In order to train these models, we need to calculate historic feature values–data representing what the conditions were in the past. For each of these models, we need to understand what information we had available when we would have made those predictions in the past. If we built our models purely using our understanding of the “time of departure,” then we might be tempted to use the actual traffic conditions in our model with prediction time one day in advance. While we’re training the model, it would appear to be as accurate as its counterpart.
Unfortunately, if we attempted to take it to production and use it to make actual predictions, those predictions would be unreliable and horribly off (if it was able to make predictions at all), since it would either not know what the actual traffic conditions were, or it would use the incorrect traffic conditions.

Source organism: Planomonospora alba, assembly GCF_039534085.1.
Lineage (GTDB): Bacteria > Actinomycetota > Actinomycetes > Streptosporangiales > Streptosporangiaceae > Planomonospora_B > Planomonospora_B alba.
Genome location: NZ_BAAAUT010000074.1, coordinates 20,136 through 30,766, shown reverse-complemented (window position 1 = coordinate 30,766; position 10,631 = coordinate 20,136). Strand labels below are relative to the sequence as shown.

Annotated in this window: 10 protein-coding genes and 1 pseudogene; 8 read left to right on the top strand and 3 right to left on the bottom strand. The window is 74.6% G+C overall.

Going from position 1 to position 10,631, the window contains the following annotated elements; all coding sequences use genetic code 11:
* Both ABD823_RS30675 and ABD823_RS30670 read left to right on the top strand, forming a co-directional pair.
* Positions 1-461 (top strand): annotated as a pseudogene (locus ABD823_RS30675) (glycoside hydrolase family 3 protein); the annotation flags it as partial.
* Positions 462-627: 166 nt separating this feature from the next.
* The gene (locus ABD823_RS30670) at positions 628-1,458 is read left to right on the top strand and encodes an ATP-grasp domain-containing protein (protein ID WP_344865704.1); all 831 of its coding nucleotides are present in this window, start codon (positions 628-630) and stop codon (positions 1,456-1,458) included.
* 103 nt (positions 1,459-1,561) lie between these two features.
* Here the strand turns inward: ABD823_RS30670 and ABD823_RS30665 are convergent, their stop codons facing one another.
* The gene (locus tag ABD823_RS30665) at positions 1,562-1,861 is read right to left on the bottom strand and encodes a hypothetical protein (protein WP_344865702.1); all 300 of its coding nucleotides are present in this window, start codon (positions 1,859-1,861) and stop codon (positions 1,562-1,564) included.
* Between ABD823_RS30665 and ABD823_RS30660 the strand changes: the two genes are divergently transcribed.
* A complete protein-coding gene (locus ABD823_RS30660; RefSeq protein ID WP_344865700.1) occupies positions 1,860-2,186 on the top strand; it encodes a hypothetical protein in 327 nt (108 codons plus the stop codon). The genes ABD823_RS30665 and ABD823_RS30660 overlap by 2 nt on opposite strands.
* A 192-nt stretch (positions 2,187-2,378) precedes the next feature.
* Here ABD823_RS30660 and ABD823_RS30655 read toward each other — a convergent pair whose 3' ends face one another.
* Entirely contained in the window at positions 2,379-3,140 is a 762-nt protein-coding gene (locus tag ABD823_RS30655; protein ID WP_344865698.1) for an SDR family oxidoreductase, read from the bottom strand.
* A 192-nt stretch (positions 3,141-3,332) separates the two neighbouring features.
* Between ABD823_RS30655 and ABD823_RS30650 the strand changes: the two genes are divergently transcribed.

It’s important to note that prediction time is a model specification; it’s something that is, to an extent, under our control as data scientists. It reflects how we’re choosing to frame the problem.
That’s part of what makes dealing with this particular problem difficult to deal with–the method of finding a solution isn’t straightforward, and it can’t be derived from a mathematical formula or engineering decision. In order to solve these problems, we require product, business and domain understanding. To be successful, we need to know how and where the models are being used, who is using them and what problem they’re trying to solve. These kinds of questions fit product design and product thinking, and as data scientists we often aren’t taught how to think in those terms.
Taking the time to understand the problem and context is an important step in building the right models the first time. Once we’ve made the product decision of what kind of model we’re building, the next challenge is in understanding what information actually is available to us in that time and context.